Saturday, September 28, 2013


Sweet Onion, Jamestown, NC

Origen of Alexandria was one of the early and greatest Christian theologians. He taught that Scripture must be understood in three senses: the literal/historical, the moral, and the allegorical. Allegory is a way of interpreting a story by “peeling back the onion” to focus on the hidden or symbolic meanings rather than the literal meaning.

Although allegory scholars generally agree that the Old Testament was not written allegorically, some scholars consider that the story of Jonah and the Whale represents Jesus’ death and resurrection. Jonah spent three days in the belly of a whale while Jesus was in the tomb for three days before he rose from the dead. In modern times, many people have suggested Tolkien’s The Lord of the Rings is an allegory for the World Wars and the one ring was an allegory for the atomic bomb. While the author of a text may not consciously write with hidden meaning, his text may be interpreted in different ways by his readers.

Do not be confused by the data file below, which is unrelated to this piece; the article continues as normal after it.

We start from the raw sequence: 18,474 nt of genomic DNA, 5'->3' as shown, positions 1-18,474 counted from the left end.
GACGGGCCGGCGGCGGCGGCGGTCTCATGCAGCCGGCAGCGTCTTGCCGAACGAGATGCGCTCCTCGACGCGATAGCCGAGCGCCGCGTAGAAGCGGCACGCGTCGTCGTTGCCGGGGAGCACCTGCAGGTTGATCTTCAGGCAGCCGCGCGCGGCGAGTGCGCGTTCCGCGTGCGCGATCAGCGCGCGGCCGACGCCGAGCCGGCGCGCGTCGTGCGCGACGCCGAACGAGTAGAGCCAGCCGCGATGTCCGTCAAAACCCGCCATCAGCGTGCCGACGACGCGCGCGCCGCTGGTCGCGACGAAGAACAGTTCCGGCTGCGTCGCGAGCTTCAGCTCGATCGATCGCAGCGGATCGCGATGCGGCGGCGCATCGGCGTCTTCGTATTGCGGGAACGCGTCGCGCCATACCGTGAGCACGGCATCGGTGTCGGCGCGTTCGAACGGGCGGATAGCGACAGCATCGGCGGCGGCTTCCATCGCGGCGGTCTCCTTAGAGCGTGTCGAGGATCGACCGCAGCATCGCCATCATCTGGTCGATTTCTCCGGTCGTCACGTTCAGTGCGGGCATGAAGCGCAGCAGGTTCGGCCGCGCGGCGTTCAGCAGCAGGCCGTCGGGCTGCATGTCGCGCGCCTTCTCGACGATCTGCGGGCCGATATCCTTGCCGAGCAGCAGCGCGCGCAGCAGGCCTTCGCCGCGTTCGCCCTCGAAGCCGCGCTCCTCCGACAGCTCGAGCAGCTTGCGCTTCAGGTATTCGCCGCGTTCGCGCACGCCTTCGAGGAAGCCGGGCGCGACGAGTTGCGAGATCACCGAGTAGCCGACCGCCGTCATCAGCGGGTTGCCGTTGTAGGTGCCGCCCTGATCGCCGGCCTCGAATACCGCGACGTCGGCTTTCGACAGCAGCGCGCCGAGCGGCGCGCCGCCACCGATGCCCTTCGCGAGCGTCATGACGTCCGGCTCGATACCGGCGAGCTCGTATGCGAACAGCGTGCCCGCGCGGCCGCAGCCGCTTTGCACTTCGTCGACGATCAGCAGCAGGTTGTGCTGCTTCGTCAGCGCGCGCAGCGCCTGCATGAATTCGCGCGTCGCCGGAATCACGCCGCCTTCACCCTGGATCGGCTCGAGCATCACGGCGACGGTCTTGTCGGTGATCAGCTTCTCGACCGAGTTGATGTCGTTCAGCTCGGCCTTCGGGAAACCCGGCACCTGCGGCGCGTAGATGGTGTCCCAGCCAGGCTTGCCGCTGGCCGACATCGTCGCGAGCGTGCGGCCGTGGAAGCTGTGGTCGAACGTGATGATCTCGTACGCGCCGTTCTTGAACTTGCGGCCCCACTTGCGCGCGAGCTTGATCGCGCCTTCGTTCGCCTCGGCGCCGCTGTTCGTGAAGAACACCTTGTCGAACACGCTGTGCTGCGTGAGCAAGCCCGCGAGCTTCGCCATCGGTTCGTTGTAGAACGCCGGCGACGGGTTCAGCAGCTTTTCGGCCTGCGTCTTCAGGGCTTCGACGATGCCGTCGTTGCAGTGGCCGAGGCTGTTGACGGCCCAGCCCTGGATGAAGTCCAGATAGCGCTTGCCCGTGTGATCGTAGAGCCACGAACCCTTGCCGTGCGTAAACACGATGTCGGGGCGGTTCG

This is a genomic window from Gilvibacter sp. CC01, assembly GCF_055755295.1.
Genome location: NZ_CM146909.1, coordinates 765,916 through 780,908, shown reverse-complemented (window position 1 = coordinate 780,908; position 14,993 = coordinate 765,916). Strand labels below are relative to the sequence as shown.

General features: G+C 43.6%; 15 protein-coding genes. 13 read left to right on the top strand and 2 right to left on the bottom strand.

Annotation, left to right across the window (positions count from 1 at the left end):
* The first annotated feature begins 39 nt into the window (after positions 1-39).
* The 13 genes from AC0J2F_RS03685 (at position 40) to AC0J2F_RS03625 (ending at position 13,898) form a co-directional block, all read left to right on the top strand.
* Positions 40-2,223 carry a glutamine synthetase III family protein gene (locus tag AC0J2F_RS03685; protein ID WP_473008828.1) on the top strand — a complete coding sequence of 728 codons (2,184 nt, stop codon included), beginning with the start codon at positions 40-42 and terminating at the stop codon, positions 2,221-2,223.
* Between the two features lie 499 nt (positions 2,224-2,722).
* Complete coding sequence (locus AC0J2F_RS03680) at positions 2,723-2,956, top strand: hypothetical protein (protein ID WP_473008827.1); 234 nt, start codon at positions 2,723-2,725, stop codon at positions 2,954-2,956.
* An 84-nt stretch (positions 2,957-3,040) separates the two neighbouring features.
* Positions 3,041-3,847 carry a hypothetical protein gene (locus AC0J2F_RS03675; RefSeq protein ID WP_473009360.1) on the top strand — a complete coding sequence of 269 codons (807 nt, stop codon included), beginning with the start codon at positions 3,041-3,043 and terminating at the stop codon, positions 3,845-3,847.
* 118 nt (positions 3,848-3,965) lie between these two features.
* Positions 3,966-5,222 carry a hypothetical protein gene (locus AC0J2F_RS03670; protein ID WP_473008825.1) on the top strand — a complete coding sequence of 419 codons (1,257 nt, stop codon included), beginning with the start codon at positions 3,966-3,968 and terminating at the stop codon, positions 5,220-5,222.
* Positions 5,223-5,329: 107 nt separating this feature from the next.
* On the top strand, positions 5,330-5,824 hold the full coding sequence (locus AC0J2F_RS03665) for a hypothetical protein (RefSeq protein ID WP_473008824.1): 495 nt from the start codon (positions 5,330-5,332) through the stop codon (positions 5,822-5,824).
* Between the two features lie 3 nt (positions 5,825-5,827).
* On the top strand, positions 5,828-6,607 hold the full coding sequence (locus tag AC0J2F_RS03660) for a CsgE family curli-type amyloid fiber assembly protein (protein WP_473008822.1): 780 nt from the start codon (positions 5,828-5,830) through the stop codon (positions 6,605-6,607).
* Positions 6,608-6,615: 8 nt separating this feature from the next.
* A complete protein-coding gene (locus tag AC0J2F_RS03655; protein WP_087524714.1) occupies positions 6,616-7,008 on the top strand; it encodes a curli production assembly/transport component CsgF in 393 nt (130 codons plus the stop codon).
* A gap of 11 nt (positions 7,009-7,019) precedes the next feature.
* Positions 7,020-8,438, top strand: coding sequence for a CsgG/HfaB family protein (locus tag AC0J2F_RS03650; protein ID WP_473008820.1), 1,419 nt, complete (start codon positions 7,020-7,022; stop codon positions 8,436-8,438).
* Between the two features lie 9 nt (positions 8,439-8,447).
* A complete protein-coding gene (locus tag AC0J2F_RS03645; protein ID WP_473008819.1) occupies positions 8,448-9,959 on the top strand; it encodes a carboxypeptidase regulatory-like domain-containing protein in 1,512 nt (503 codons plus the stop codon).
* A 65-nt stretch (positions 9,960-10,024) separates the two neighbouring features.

In an era of mass illiteracy, many of the stories in Jesus’ time were passed along by oral tradition. His parables were relatively simple in structure and imagery with messages that were central to his mission. They remain very effective to this day as a testament to his understanding of human nature and learning. But all of these stories which comprised about one third of his recorded teachings were earthly stories with heavenly meanings. When we peel back the outer layer of these mortal events we find deeper spiritual meanings such as in the parables of the Good Samaritan (the meaning of love), the Lost Coin/Prodigal Son/Sheep (loss and redemption), the Unforgiving Servant (forgiveness), the Faithful Servant (growing the Kingdom of God), the Ten Virgins (being prepared for Jesus’ return), the Pearl (the great value of and need to secure the Kingdom of God), etc. And this onion isn’t so harsh that it brings tears to your eyes, but is most assuredly the sweetest variety known to mankind.

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